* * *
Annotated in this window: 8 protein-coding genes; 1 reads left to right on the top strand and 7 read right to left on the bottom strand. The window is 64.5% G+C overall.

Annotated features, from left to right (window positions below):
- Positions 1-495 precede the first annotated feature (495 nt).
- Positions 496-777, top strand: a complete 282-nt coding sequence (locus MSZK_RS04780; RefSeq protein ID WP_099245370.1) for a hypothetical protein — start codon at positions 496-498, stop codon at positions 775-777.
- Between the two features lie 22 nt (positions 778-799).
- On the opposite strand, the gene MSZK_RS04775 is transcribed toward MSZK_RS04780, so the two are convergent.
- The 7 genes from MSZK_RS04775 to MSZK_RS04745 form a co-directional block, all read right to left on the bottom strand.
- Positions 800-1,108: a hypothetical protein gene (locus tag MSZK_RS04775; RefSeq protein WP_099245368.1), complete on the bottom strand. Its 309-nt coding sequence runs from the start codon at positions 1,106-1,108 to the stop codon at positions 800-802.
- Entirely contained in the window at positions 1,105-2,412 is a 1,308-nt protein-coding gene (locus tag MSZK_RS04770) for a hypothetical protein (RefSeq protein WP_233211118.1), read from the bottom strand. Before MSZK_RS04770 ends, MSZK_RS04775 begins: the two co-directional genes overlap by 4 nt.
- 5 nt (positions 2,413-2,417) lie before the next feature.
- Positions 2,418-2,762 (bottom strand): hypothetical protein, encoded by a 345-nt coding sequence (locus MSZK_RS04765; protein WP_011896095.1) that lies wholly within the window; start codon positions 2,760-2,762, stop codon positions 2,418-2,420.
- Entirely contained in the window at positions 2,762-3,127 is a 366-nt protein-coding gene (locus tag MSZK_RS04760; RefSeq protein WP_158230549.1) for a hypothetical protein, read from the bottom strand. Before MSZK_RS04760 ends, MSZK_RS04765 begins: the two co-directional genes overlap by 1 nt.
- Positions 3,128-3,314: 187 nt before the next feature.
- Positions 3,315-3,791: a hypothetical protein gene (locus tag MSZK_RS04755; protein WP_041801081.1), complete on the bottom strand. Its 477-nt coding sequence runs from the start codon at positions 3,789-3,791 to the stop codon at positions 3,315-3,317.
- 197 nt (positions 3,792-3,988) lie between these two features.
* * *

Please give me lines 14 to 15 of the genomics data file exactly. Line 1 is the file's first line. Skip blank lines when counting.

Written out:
- Positions 3,315-3,791: a hypothetical protein gene (locus tag MSZK_RS04755; protein WP_041801081.1), complete on the bottom strand. Its 477-nt coding sequence runs from the start codon at positions 3,789-3,791 to the stop codon at positions 3,315-3,317.
- 197 nt (positions 3,792-3,988) lie between these two features.